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Many aspects of the game can be recorded, which adds great interest and excitement for fans and players. These statistics also help coaches review the performance of their teams.
Common statistics include:
The statistician’s role is to record all aspects of the game, which is done on a computer, tablet or smartphone, or manually with a paper template.
Full statistics are not taken in most local competitions but are in higher level leagues.
The effective recording of statistics usually requires at least two people. One to “call” the game by commentating every event that requires statistical recording and the other to “record” the game by making the statistical entries and following the caller’s instructions.
When statistics are collected using a computer, fans can follow the game when they’re unable to attend.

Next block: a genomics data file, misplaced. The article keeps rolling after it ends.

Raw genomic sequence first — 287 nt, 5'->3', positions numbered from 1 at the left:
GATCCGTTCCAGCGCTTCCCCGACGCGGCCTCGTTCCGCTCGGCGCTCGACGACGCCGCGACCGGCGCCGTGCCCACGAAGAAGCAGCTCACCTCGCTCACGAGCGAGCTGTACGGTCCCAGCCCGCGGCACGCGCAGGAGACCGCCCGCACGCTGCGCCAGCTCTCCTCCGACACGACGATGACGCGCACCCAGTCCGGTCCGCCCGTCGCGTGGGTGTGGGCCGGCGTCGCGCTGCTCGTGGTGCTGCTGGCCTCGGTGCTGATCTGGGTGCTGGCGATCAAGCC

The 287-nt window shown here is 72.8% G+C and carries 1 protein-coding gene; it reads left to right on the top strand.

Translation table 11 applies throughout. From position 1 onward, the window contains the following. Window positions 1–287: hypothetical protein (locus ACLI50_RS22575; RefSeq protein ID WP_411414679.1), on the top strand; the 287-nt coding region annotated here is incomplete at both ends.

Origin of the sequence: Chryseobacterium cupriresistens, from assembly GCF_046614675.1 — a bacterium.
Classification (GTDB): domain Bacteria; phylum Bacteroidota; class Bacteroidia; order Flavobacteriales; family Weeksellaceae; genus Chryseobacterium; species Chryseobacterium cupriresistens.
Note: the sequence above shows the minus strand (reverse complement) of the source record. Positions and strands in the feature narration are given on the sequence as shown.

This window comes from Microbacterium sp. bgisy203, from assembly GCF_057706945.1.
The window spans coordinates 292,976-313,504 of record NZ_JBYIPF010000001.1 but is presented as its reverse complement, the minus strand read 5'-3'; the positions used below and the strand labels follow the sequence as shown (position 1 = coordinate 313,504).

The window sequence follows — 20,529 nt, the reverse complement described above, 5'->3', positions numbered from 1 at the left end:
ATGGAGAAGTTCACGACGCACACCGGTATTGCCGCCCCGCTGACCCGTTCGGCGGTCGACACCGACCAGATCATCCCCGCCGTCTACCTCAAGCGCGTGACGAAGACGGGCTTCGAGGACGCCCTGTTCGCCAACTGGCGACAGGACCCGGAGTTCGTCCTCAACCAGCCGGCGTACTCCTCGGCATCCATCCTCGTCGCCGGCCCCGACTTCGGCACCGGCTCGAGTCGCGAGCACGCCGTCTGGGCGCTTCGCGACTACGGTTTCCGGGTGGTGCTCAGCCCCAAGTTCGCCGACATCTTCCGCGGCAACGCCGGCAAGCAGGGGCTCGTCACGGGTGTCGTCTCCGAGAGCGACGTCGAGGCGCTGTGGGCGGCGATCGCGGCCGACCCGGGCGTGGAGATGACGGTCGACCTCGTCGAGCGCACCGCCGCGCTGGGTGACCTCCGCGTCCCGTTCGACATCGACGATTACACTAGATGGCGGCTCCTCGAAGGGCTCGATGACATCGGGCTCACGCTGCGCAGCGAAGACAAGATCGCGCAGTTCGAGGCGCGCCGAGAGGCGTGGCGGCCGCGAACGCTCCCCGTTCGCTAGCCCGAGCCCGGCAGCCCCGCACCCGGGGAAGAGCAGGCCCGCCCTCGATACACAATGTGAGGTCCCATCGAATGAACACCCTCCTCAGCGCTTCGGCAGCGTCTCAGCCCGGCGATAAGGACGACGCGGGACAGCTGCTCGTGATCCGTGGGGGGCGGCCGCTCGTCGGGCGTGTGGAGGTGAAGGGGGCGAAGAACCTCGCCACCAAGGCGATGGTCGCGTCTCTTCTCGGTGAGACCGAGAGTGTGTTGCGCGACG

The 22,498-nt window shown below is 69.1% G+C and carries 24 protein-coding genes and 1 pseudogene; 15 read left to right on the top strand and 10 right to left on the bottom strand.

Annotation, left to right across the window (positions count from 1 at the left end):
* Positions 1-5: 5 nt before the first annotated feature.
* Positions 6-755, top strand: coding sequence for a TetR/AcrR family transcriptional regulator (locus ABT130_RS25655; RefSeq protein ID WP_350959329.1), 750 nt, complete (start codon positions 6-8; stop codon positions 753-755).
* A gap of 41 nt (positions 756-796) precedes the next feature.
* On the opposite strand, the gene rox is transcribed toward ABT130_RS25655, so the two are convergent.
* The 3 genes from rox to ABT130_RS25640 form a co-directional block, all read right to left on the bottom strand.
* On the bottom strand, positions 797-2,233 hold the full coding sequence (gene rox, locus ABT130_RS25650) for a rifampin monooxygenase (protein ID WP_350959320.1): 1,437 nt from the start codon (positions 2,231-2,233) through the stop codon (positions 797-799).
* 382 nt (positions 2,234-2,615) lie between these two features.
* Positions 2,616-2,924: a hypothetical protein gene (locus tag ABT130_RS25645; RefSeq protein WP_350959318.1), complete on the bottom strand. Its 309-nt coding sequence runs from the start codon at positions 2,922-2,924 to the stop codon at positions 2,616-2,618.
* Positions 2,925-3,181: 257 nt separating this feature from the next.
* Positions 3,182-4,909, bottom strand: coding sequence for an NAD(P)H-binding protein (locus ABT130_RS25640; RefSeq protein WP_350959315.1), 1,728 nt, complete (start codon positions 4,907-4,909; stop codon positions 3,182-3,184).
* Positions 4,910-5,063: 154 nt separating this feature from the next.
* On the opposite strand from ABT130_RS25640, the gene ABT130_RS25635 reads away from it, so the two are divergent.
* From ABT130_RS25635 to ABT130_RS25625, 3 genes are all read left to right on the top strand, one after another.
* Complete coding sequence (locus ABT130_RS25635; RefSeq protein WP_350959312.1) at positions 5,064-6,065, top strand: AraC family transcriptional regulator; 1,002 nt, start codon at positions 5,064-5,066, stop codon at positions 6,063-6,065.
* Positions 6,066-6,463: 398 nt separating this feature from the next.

A statistician does not have to have played basketball, and training will explain the various statistics. Anyone can get involved by attending a statistics course, which is usually arranged by the state associations.
With Level 1 accreditation, you can participate in state competitions and progress to work at Australian junior championship events, the National Wheelchair Leagues, the Women’s National League (WNBL), the Men’s National Basketball League (NBL) and international games hosted in Australia.
The reasons for becoming a statistician are many. As with refereeing and scoretable, it can be a rewarding way to be involved with the basketball community.